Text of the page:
Permanent Exhibits

Millet: From a Signpost in a Slough

The exhibit "Millet: From a Signpost in a Slough" officially opened on Sunday, April 1, 2001. It includes four facades depicting early Millet circa 1891 - 1940. The facades include The Millet Hotel, Burn Creamery, the Livery Barn built by Bob Elder in 1910, and the Mercantile Store. The exhibit is supplemented by several cases and floor displays.

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School Bell Kiosk

The Millet and District Historical Society has in its possession the school bell from the first Millet School, purchased by the Millet and District Lions Club. It is housed in a kiosk built by the Lions Club next to the Museum.

The Historical Society has installed on the front wall of the kiosk a mural depicting the Grade One classroom taught by Marjorie West (later Moen) in 1922. Aluminum plaques telling the history of the first Millet School and of the school bell are mounted on a sidewall in the same building. 

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Pioneer Women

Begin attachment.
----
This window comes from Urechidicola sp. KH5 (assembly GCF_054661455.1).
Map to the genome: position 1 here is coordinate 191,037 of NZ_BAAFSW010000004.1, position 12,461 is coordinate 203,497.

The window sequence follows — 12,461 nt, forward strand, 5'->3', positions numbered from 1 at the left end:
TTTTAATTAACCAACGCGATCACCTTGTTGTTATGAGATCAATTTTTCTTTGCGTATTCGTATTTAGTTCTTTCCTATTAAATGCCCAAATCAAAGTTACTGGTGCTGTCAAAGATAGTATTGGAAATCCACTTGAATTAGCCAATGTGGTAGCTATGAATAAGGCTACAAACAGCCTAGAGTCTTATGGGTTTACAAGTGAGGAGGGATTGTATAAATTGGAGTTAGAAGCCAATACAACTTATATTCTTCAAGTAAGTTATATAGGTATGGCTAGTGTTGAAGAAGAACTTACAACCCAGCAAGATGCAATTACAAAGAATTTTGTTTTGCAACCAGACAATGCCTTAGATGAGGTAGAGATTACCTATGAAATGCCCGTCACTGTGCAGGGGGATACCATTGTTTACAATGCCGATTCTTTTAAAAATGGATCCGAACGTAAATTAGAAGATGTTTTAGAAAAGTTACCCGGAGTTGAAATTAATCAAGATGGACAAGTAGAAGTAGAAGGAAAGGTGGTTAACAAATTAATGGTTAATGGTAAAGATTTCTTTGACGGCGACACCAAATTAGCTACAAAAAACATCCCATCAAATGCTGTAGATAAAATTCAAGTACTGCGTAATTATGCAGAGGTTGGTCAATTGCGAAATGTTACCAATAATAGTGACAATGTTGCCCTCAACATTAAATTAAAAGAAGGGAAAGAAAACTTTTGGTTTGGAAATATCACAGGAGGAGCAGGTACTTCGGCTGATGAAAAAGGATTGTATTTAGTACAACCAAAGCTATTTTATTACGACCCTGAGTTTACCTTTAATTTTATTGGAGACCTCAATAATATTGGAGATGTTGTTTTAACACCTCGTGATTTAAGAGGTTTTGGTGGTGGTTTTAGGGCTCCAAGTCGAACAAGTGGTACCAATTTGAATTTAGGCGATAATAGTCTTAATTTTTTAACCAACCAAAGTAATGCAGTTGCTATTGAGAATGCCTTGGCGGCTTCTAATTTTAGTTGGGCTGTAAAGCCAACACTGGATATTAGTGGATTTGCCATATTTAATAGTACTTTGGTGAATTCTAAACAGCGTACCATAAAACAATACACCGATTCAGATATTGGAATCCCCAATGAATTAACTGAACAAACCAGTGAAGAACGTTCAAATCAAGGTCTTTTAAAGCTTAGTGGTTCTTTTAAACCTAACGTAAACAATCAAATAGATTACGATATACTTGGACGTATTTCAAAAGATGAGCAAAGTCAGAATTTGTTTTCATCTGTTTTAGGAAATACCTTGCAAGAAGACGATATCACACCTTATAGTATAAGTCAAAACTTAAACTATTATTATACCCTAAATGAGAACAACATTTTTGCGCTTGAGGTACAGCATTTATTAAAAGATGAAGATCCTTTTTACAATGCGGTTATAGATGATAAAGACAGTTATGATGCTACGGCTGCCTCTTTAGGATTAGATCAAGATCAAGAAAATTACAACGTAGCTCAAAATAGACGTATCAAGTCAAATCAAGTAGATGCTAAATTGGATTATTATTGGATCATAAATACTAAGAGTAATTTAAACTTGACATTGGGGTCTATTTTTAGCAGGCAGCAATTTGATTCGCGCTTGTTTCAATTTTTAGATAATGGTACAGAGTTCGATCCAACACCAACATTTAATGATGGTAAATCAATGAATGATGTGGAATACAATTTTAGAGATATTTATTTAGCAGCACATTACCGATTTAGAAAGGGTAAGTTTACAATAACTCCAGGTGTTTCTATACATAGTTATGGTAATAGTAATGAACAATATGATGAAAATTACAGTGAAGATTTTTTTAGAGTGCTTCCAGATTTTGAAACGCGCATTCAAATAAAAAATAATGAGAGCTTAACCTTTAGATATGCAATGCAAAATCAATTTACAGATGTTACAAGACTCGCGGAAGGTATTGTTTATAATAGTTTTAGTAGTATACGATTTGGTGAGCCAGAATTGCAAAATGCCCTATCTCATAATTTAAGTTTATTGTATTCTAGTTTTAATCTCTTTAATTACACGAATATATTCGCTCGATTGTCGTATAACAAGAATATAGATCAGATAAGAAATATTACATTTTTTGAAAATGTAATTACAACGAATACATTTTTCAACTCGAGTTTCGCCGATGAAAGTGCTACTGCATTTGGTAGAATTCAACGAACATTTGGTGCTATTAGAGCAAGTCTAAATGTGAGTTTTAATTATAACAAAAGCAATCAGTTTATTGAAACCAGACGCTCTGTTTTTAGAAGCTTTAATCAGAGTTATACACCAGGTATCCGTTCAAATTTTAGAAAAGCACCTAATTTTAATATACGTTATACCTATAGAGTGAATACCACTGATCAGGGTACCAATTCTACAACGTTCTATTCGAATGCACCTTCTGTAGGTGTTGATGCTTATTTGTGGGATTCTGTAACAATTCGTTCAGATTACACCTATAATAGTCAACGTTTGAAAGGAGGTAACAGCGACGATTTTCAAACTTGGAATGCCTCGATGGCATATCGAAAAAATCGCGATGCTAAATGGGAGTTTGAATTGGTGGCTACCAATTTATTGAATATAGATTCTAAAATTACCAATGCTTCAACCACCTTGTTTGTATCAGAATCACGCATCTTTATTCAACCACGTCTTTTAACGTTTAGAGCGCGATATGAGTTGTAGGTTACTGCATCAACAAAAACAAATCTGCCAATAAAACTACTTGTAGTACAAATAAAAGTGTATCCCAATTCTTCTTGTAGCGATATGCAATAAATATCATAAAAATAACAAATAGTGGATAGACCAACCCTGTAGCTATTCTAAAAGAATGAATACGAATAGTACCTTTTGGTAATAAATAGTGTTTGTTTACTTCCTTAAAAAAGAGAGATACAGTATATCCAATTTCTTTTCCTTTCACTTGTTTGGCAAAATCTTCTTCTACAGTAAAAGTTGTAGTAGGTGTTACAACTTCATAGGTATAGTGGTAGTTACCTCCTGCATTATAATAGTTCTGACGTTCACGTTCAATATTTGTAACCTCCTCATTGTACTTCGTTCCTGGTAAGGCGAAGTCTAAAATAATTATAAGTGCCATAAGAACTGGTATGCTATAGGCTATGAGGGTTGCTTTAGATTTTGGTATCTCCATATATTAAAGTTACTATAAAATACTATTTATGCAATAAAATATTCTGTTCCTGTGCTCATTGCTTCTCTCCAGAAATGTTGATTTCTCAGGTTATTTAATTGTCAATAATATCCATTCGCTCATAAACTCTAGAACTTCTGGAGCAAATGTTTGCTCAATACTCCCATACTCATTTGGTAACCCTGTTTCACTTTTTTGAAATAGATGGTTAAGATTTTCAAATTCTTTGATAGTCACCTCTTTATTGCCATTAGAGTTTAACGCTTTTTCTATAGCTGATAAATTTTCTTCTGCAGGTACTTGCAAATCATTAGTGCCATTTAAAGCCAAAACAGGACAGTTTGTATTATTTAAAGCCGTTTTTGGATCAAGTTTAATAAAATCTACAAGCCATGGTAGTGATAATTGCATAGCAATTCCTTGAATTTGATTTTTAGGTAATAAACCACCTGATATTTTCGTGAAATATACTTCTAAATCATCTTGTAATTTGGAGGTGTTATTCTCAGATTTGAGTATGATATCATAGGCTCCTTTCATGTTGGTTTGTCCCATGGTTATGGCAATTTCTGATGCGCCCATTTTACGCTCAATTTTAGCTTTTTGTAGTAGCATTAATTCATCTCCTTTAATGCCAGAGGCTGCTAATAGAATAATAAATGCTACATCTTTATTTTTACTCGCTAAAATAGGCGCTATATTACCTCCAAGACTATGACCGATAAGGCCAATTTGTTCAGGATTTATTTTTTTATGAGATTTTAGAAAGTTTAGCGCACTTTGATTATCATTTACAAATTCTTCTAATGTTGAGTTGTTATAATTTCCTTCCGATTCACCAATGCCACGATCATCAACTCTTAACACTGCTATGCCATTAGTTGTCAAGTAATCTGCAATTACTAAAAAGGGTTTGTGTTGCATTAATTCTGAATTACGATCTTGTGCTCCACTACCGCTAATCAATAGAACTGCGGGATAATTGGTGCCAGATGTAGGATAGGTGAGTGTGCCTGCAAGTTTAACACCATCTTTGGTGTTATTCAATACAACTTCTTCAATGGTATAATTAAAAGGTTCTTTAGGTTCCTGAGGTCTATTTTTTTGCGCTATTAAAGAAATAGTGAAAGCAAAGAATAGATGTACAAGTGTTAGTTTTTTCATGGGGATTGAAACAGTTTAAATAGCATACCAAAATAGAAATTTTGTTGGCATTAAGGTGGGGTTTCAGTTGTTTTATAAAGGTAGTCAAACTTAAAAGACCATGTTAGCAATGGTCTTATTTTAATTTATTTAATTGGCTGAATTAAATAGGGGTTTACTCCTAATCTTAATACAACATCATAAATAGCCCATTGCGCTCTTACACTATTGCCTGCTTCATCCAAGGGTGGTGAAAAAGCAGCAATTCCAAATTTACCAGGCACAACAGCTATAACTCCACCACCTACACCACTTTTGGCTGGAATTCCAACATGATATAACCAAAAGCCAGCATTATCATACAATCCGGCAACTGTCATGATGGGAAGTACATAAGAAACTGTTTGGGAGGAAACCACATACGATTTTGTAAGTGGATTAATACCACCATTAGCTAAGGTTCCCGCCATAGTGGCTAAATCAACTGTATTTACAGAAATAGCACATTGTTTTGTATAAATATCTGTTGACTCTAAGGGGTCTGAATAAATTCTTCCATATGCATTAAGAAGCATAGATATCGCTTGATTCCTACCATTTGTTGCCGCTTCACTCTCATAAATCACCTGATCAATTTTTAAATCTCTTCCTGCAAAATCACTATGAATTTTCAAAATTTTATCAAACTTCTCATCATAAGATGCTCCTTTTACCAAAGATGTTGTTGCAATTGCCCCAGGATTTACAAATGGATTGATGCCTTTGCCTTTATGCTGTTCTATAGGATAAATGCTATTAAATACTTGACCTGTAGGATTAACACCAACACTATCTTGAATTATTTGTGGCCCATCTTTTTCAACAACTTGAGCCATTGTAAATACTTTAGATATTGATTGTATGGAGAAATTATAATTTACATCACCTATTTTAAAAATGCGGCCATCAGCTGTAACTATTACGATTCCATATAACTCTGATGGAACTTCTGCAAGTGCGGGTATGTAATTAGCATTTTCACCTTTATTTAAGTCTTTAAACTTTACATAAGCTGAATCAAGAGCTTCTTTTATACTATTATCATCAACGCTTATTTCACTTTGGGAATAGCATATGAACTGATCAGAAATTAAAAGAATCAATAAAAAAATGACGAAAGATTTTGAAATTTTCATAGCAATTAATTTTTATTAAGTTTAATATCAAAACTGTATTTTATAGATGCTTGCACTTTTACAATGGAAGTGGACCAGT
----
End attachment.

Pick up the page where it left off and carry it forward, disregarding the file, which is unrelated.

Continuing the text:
The Millet Museum created the Millet's Pioneer Women exhibit to celebrate our own local women's contributions. As quoted by the CARMN project - "official" history all to frequently ignored the contribution of women. While the notion of the "hand that rocked the cradle ruling the world" is often citied, with respect to museum collections, the contextual material around the lives of girls and women is not generally collected.

Domestic artifacts comprise a huge volume of community museum collections but the women who used them and gave them the patina of age are nowhere described or felt. Where women espouse "male" roles, as politicians and policy makers, they are captured in community histories. But all of those "nameless" and "faceless" women who are brides, mothers, sisters, aunts, teachers, nurses -- all of those ways in which women function in communities -- are frequently missing from the pages of history.

The Exhibit begins to give these women their rightful play and makes them visible so that their stories can help us to understand the larger Canadian story.

Millet's Pioneer Women